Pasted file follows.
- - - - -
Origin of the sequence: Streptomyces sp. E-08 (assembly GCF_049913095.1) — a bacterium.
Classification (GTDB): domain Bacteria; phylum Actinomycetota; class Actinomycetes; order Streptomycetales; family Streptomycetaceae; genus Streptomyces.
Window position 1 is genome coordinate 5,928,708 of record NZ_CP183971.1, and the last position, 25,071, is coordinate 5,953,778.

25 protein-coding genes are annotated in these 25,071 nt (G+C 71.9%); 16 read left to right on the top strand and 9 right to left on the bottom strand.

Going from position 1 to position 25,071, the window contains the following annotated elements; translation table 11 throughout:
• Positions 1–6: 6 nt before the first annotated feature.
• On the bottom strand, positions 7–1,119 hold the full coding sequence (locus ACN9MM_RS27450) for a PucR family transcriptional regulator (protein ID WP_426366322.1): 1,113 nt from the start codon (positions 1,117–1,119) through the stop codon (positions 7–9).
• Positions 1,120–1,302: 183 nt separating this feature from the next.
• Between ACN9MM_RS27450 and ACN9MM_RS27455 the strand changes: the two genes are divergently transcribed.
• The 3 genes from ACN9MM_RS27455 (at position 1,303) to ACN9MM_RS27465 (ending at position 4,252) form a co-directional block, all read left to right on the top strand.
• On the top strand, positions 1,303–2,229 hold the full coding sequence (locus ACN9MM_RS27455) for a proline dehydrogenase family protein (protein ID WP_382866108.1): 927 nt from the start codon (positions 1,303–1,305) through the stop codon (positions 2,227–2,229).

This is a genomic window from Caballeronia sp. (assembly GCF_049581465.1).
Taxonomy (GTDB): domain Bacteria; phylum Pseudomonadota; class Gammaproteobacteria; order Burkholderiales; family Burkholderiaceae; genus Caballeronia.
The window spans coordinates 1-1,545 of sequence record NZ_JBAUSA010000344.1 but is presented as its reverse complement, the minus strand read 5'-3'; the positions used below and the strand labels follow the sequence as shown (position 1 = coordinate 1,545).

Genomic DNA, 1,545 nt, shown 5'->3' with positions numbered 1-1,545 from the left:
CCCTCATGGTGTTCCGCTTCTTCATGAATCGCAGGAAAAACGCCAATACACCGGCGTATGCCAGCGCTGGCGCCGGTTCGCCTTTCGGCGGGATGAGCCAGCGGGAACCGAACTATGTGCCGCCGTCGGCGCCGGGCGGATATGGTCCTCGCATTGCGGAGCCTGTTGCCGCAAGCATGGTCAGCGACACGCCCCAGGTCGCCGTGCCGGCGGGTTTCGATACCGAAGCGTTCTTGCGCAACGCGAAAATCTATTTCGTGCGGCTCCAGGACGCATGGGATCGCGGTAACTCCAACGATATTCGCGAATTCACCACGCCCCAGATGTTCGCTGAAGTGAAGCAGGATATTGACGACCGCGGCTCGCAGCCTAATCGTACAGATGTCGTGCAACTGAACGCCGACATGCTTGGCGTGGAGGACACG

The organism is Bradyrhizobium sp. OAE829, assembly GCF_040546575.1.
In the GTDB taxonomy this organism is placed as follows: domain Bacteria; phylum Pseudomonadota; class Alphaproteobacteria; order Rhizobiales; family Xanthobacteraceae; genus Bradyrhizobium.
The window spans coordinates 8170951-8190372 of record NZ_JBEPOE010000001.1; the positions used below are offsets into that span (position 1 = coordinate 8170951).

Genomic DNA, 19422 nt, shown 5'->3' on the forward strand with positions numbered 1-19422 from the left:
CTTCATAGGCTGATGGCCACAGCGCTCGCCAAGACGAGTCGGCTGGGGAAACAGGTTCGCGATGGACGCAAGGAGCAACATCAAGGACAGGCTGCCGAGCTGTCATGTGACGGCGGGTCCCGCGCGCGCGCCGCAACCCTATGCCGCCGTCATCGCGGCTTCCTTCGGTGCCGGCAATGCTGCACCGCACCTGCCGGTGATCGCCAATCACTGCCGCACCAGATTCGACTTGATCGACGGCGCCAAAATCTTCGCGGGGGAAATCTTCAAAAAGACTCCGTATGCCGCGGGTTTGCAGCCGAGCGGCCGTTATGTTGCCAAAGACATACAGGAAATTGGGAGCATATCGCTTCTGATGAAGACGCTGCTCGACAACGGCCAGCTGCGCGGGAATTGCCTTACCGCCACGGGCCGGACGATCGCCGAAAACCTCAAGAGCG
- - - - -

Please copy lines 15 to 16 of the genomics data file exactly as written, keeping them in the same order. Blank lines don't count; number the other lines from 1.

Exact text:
Genomic DNA, 1,545 nt, shown 5'->3' with positions numbered 1-1,545 from the left:
CCCTCATGGTGTTCCGCTTCTTCATGAATCGCAGGAAAAACGCCAATACACCGGCGTATGCCAGCGCTGGCGCCGGTTCGCCTTTCGGCGGGATGAGCCAGCGGGAACCGAACTATGTGCCGCCGTCGGCGCCGGGCGGATATGGTCCTCGCATTGCGGAGCCTGTTGCCGCAAGCATGGTCAGCGACACGCCCCAGGTCGCCGTGCCGGCGGGTTTCGATACCGAAGCGTTCTTGCGCAACGCGAAAATCTATTTCGTGCGGCTCCAGGACGCATGGGATCGCGGTAACTCCAACGATATTCGCGAATTCACCACGCCCCAGATGTTCGCTGAAGTGAAGCAGGATATTGACGACCGCGGCTCGCAGCCTAATCGTACAGATGTCGTGCAACTGAACGCCGACATGCTTGGCGTGGAGGACACG